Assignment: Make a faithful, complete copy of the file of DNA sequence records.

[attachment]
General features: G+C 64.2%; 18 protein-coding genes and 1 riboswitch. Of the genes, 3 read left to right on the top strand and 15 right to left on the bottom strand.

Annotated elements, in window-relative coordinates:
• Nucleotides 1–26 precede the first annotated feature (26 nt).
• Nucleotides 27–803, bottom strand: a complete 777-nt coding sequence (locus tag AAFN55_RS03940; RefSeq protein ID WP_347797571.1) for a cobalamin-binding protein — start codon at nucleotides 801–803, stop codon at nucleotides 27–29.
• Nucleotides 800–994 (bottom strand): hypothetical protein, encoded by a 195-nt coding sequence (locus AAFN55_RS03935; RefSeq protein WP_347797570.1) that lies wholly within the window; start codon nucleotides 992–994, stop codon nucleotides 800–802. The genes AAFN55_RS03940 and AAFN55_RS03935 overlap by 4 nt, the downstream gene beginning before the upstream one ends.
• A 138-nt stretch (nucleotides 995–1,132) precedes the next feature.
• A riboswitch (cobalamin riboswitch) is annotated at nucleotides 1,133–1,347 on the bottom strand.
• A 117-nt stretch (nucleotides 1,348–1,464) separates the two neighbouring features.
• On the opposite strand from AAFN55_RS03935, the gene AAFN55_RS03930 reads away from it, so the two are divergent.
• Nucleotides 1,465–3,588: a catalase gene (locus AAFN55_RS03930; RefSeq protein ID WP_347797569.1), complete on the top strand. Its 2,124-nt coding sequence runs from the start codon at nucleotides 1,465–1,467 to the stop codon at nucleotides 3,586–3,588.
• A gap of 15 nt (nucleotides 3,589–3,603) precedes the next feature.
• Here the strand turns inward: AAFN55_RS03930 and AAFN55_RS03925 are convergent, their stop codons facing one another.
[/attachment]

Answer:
General features: G+C 64.2%; 18 protein-coding genes and 1 riboswitch. Of the genes, 3 read left to right on the top strand and 15 right to left on the bottom strand.

Annotated elements, in window-relative coordinates:
• Nucleotides 1–26 precede the first annotated feature (26 nt).
• Nucleotides 27–803, bottom strand: a complete 777-nt coding sequence (locus tag AAFN55_RS03940; RefSeq protein ID WP_347797571.1) for a cobalamin-binding protein — start codon at nucleotides 801–803, stop codon at nucleotides 27–29.
• Nucleotides 800–994 (bottom strand): hypothetical protein, encoded by a 195-nt coding sequence (locus AAFN55_RS03935; RefSeq protein WP_347797570.1) that lies wholly within the window; start codon nucleotides 992–994, stop codon nucleotides 800–802. The genes AAFN55_RS03940 and AAFN55_RS03935 overlap by 4 nt, the downstream gene beginning before the upstream one ends.
• A 138-nt stretch (nucleotides 995–1,132) precedes the next feature.
• A riboswitch (cobalamin riboswitch) is annotated at nucleotides 1,133–1,347 on the bottom strand.
• A 117-nt stretch (nucleotides 1,348–1,464) separates the two neighbouring features.
• On the opposite strand from AAFN55_RS03935, the gene AAFN55_RS03930 reads away from it, so the two are divergent.
• Nucleotides 1,465–3,588: a catalase gene (locus AAFN55_RS03930; RefSeq protein ID WP_347797569.1), complete on the top strand. Its 2,124-nt coding sequence runs from the start codon at nucleotides 1,465–1,467 to the stop codon at nucleotides 3,586–3,588.
• A gap of 15 nt (nucleotides 3,589–3,603) precedes the next feature.
• Here the strand turns inward: AAFN55_RS03930 and AAFN55_RS03925 are convergent, their stop codons facing one another.